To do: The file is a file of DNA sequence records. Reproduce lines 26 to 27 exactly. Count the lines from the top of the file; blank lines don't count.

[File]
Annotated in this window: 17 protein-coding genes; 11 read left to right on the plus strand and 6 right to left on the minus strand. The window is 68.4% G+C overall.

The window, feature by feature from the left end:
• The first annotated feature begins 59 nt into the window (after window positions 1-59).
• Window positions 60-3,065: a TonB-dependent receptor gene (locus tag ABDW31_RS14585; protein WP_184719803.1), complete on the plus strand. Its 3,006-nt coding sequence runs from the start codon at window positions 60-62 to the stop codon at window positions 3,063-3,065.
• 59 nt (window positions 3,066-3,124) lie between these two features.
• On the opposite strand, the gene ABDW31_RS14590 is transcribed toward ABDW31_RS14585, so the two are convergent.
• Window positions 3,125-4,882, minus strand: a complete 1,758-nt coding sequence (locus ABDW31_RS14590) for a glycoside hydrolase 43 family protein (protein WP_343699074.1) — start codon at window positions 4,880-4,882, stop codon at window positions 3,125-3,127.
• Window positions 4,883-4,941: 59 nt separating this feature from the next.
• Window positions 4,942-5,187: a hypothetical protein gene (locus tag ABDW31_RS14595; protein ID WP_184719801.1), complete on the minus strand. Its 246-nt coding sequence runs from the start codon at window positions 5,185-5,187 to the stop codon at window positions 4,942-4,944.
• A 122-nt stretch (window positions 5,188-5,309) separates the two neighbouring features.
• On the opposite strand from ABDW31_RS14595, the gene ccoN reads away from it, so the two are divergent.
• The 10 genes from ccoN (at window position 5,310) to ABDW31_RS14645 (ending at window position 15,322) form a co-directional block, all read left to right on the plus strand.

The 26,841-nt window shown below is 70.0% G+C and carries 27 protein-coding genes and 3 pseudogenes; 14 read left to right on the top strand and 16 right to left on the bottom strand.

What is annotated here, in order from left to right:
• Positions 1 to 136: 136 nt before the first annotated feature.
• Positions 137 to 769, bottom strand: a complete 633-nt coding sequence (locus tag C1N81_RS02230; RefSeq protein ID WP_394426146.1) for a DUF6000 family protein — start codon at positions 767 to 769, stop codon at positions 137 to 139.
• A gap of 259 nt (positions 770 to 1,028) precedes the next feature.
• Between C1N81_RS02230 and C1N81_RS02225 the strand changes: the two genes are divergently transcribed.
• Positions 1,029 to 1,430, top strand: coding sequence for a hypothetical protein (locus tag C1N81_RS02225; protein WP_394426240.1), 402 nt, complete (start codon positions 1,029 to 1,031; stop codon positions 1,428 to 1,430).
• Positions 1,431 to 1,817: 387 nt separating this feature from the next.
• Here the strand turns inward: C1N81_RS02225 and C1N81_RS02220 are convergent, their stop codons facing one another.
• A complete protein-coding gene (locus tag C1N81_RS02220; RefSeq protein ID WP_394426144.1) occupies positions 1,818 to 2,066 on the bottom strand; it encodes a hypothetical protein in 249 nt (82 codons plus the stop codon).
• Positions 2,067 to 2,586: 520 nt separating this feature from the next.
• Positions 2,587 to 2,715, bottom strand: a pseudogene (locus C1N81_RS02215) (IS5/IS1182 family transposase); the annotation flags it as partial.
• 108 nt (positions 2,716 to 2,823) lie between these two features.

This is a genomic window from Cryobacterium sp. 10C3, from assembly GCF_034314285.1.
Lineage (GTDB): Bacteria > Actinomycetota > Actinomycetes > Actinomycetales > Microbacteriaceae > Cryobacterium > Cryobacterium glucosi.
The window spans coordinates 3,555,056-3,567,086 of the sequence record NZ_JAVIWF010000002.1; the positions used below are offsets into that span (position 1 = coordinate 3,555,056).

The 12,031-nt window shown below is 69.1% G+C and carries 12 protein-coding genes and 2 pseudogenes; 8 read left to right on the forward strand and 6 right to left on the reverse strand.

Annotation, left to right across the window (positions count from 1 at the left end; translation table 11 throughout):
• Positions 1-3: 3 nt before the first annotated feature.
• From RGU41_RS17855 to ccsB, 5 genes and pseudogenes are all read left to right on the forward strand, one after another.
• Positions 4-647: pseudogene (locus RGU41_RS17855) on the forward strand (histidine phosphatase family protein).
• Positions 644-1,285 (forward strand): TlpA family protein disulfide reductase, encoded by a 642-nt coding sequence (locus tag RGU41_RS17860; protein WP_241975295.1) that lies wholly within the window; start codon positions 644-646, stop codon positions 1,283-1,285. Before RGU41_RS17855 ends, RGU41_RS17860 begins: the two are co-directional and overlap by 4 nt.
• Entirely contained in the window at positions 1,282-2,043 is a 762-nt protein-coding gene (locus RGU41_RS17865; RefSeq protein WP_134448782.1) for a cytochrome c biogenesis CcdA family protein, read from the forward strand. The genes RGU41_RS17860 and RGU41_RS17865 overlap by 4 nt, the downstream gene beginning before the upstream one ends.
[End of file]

This is a genomic window from Cryobacterium sp. 10C3, from assembly GCF_034314285.1.
Lineage (GTDB): Bacteria > Actinomycetota > Actinomycetes > Actinomycetales > Microbacteriaceae > Cryobacterium > Cryobacterium glucosi.